Rod industriously researched and added tunes to his songbook until it included over 300 titles from the traditions of gospel, folk, bluegrass, old-time, blues, and more. What began as a stapled packet of songs turned into a spiral-bound compilation entitled Songs of the Already & Not Yet, reflecting one of the hallmarks of Rod’s teaching about the salvation narrative. For deeper reflections on this, I commend the powerful eulogy Rod’s son Chad delivered at his funeral.

A Patron of the Arts

Rod influenced my own theological education heavily. I took his classes on Biblical and Pauline Theology, endured the two most caffeinated weeks of my life in summer Greek intensive, and received his research and writing guidance as my master’s thesis advisor. (He was also, of course, my patient ukulele instructor.) In the years that followed my time at Trinity, I considered Rod a spiritual mentor, prayer partner, and friend. I owe much of my faith journey to him, but I know I barely managed to scratch the surface of his knowledge and wisdom.

One thing that always stood out to me in Rod’s classes was how he ended a session. He would shift from lecture into prayer in one breath, addressing our Heavenly Father so seamlessly it was as if he had been in prayer all along. I think music may have been like that for him, too. One moment, he could be singing the silly lyrics of “Froggy Went A-Courtin’” or “O My Darlin’ Clementine,” but the worshipful depth of “Come, Ye Sinners, Poor and Needy” or “Wayfaring Stranger” was never far from his heart.

Despite his substantial academic contributions to New Testament studies, Rod preferred the term teacher over scholar.[2] I find it easy to assume, then, that he would not have considered himself a patron of the arts. The term does sound rather grandiose. It calls to mind the wealthy class of the Renaissance, financially commissioning masterpieces by professional artists. It generally does not conjure the twang of a ukulele or the simple melodies of folk tunes. But a patron of the arts is one who, out of his own riches and generosity, makes art accessible to all. In that sense, the title certainly fits Rod.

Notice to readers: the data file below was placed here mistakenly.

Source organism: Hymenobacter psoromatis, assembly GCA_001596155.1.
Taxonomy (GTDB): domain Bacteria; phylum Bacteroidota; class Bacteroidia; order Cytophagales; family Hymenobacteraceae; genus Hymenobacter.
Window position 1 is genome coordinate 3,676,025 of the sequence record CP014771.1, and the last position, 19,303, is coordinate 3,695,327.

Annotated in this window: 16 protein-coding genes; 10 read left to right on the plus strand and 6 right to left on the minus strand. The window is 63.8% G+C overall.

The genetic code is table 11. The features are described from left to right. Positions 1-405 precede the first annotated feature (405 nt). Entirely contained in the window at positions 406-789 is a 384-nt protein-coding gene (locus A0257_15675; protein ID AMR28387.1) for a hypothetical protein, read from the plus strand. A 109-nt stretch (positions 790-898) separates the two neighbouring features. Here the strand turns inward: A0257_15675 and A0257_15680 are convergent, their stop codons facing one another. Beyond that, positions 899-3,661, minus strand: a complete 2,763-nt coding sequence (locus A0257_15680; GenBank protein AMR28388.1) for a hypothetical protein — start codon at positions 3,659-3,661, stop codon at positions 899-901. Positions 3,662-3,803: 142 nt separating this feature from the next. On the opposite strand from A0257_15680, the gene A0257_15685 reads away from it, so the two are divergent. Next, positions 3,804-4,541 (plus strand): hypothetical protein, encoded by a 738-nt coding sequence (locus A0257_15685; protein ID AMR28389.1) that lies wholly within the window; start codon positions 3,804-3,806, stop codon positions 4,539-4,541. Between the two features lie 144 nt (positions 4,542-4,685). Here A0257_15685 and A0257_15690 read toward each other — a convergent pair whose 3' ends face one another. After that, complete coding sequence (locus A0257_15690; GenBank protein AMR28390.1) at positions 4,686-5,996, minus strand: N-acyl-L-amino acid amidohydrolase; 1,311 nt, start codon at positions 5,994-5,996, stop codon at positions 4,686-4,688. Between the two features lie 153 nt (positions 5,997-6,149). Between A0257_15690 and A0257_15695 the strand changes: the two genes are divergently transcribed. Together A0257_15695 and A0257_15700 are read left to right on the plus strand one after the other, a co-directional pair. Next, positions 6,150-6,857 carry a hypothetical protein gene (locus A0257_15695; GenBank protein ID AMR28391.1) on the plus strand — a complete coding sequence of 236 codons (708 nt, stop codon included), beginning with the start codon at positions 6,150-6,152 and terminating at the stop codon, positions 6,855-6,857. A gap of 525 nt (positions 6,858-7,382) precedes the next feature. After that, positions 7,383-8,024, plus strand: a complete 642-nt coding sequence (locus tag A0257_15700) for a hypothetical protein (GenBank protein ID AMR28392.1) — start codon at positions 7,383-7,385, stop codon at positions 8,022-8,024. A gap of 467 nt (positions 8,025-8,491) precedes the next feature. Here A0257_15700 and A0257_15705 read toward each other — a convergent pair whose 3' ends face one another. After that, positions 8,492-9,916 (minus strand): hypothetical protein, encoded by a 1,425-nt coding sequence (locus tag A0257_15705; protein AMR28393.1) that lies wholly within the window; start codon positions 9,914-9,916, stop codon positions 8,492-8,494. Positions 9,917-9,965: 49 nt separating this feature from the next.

A Lasting Legacy

Rod’s legacy will continue to bear fruit for years to come, by God’s grace. His music lives on through his family, first and foremost, and in anyone who still has a copy of his songbook. Mine is tattered and re-stapled after many moves but still has all its pages. When I flip through it, I remember the unique and unexpected fellowship of the lunchtime jam sessions. Thoughtful engagement with great works of art can be edifying and profound for our spiritual lives. But you can also invite someone to lunch, hand them a ukulele, teach them three basic chords, and begin making music together. There’s something incarnational about that that smacks of the Gospel. Maybe the term Ukulele Evangelist is the most fitting, after all.


[1] A teacher to the very end, Rod completed his final book on his deathbed, in keeping with his lifelong passion to make biblical Greek accessible. Learning Greek Passage by Passage is free to download from his website as a PDF or to purchase in print form from Amazon.

[2] Witt, Bill, Jack Gabig, and Rod Whitacre, “Rod Whitacre: Friend, Teacher, Priest, Saint.” Seed & Harvest (Fall/Winter 2023): 12-13.

Cover photo by Rebell from GettyImages, courtesy of Canva. Photos of Dr. Whitacre courtesy of his family.

Published on

May 8, 2024


Elizabeth Demmon

Elizabeth Demmon is a writer and musician who grew up in the Anglican tradition. She is married to Mike, an Anglican priest and U.S. Army chaplain, and together they have three children.

View more from Elizabeth Demmon


Please comment with both clarity and charity!

Subscribe to Comments
Notify of

Inline Feedbacks
View all comments